Finally, as the festival was winding down, we headed toward the exit and I noticed a group of children staring intently at something on a tree so I went closer to investigate. 20150801_210423There on the tree, hanging off a small twig was a cicada emerging from it’s larval shell and drying it’s wings in the warm night air. I was no less enchanted than the children, and took my turn to get up close for some photos before backing up to let the shorter people have the view. The cicada are as much a part of Japanese summers as yukata, lanterns and fireworks, so I felt very lucky to be able to see this one emerging under the spotlight of a nearby paper lantern.

Kanagawa Hanabi

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This was the 30th annual Kanagawa Shimbun Fireworks Festival, held in the Minato Mirai harbor. It is said to be the largest fireworks festival in the region, and since Yokohama is the second largest city in Japan (next to Tokyo) that’s saying something. “15,000 bursts of fireworks, the largest of which will be 480 meters in diameter” according to the website. So, you can imagine I was excited to learn it was less than an hour by train from my home, and free to attend! (“premium seating extra”)

20150804_182930Now, going anywhere abroad without a native guide means I automatically double the amount of time I think it should take to get there. That day I learned that for festival days, it should really be more like triple. The fireworks were set to start at 7pm, so I left home around 5, thinking this would give me enough time to get to the nearest train stop and make my way to a nice viewing area. I expected it to be really crowded, but fireworks are up, so it’s hard for people to obscure your view. I also didn’t eat much before I left because I figured there would be lots of yummy festival food once I arrived.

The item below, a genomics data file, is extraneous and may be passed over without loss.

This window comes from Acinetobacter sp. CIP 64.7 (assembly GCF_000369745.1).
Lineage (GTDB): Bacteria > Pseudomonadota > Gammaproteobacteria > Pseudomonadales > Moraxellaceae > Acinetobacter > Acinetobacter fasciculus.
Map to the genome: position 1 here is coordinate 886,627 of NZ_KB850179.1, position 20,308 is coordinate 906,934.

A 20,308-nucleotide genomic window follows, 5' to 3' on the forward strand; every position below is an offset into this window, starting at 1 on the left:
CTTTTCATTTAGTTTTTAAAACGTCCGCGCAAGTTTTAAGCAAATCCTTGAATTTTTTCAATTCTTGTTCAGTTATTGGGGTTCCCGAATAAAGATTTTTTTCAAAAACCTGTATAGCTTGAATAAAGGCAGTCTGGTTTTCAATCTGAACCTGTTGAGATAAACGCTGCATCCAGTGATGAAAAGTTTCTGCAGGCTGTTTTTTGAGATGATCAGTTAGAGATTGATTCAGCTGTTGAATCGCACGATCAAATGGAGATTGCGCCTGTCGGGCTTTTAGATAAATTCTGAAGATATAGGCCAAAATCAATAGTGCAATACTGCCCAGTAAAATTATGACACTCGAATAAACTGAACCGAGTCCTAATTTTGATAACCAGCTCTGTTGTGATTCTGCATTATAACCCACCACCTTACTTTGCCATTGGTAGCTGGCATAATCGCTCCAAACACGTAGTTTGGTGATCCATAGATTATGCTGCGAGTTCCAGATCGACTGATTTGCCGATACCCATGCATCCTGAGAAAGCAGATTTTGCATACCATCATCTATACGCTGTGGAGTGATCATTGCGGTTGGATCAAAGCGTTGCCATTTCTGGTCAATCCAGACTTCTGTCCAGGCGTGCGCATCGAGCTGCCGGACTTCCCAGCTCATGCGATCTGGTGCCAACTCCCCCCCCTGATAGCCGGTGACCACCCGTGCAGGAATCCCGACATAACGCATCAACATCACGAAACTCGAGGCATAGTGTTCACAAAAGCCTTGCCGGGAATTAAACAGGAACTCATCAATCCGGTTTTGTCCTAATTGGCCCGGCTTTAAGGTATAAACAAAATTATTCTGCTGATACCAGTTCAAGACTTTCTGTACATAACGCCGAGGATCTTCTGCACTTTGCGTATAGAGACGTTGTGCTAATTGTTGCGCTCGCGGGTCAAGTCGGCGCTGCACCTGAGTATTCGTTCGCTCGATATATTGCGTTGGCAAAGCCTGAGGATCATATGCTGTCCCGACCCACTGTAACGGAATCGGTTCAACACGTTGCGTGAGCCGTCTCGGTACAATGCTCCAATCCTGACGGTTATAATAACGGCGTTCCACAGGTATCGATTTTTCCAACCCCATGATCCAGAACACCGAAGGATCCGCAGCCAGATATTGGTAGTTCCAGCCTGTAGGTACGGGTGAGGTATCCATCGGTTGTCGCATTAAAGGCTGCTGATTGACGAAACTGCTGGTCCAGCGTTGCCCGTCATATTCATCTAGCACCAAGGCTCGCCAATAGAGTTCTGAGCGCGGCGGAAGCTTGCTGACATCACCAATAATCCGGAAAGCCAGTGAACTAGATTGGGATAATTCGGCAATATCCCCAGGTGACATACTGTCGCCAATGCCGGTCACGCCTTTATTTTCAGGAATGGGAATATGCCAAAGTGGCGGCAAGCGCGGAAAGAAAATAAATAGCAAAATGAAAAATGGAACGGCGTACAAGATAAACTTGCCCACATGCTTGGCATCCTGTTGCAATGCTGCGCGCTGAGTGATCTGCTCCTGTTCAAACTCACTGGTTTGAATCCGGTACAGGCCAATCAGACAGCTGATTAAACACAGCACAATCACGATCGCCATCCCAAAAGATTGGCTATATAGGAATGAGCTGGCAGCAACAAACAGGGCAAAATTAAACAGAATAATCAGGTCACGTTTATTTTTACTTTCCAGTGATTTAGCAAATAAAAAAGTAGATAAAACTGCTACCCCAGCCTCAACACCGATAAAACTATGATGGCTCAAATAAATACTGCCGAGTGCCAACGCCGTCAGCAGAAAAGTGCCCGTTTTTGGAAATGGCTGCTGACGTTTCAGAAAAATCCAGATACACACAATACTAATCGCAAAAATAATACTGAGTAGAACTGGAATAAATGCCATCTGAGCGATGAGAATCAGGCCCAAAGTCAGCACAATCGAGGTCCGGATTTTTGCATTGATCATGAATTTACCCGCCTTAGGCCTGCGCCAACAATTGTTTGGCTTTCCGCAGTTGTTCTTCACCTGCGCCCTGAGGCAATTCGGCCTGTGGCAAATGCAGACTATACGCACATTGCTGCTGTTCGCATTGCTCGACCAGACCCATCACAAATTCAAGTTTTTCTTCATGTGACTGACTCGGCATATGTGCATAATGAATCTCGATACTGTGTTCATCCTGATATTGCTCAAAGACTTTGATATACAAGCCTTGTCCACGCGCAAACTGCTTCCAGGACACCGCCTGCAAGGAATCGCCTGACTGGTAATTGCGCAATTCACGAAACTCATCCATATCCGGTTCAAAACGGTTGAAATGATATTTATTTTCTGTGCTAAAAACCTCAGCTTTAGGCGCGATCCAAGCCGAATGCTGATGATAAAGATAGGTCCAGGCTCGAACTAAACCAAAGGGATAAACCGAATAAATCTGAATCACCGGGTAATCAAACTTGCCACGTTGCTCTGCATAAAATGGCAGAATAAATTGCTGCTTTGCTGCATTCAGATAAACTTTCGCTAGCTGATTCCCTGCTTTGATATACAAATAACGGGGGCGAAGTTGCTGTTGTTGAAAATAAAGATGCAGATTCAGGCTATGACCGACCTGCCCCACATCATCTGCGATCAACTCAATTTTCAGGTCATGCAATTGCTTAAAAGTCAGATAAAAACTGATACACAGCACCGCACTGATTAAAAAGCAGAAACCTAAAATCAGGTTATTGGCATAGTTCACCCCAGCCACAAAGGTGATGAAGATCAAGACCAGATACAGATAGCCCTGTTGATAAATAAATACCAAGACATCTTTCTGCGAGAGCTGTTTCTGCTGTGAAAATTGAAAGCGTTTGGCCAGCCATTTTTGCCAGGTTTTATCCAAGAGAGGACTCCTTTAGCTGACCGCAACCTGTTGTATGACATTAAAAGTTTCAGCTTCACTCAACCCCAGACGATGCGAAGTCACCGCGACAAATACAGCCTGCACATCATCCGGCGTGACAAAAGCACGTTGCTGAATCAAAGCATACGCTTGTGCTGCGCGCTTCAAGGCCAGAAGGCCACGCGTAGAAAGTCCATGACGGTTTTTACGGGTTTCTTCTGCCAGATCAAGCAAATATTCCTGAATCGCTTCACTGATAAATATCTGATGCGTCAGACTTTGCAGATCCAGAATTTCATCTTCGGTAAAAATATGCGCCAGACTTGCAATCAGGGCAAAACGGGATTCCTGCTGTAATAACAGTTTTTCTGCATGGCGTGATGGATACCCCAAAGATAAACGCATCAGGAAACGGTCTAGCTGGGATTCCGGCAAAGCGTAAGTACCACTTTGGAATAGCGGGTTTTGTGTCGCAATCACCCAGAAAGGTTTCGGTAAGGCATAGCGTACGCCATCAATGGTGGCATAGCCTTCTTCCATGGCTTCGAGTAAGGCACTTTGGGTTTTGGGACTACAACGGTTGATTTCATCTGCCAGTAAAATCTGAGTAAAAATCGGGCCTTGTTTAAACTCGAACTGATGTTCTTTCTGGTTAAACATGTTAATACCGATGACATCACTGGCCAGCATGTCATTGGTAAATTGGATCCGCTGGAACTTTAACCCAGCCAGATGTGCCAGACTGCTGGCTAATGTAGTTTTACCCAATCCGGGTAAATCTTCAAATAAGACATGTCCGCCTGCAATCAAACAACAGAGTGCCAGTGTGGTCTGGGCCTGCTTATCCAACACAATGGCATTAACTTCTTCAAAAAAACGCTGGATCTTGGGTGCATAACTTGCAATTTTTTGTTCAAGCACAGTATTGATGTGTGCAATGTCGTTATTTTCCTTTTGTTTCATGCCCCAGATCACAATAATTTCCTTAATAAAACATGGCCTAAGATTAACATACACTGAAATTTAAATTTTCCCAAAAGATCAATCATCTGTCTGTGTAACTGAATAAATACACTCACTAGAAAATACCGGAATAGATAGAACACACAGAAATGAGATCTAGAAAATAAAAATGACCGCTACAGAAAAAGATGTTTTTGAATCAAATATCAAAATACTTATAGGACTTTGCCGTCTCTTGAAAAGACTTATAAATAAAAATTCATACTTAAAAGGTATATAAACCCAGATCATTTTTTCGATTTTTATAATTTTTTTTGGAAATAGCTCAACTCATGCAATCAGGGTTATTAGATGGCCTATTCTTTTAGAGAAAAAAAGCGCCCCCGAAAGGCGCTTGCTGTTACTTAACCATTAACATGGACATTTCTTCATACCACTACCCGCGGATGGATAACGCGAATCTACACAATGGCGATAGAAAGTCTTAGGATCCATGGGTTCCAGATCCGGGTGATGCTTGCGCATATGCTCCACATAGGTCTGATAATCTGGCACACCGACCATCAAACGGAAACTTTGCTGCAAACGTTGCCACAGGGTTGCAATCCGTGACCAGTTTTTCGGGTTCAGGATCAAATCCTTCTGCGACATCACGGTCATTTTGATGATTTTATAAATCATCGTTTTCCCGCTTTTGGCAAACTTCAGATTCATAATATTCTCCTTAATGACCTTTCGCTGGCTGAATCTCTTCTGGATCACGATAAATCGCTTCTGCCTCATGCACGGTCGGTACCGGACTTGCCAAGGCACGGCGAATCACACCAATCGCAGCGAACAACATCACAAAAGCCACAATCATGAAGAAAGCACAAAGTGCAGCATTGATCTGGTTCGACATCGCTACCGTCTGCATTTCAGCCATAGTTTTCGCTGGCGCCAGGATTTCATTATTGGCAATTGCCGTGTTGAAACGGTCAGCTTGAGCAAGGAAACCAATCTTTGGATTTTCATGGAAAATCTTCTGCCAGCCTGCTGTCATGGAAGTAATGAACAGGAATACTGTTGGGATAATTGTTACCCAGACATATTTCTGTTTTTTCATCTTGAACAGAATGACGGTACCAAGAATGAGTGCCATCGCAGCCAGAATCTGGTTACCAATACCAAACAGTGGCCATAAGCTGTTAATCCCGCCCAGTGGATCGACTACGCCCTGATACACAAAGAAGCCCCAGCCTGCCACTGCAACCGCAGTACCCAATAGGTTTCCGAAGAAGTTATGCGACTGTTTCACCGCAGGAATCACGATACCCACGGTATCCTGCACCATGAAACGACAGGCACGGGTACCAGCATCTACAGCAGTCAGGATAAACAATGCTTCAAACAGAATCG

20150804_184459_Richtone(HDR)The train ride out started smoothly enough. I noticed more and more people in yukata boarding the train heading the same way. And then just as I was thinking if I got lost I could always follow them, a whole bunch of them got off at a totally different stop than I was expecting. It’s possible they knew something that I and Google Maps did not, because when I got to my last transfer station, the train to the stop I wanted was closed! After about 10 minutes of standing in the underground, dripping with sweat, I gave up on the idea that it would be open and went back to find another route to my destination.

20150804_183945_Richtone(HDR)I made it eventually, only about 15 extra minutes, and emerged from the train station to HUGE crowds of people being herded politely by squads of police officers with glowing red batons. They herded us up an escalator and into a huge shopping mall (which was insanely obsessed with Pikachu), then through a public square and onto a skybridge and through a carnival, and over a regular bridge, 20150804_185350and… it was a really long walk, and although I enjoyed the sights, including the famous ferris wheel, I began to be concerned that I would not make it to the waterfront before the fireworks started. Additionally, there were no food stands, just the regular restaurants in the area (all of which had huge lines).

The fireworks started while we were on one of the bridges, and I personally would have been happy to stop there and watch, but the police kept shuffling the crowd along. I told myself that it was a great part of Japanese life that I was experiencing this event as part of a huge crowd. I’m still not sure if I buy that completely, but there was a nice breeze coming off the water, and everyone was very excited to applaud the fireworks, so it was hard to be unhappy.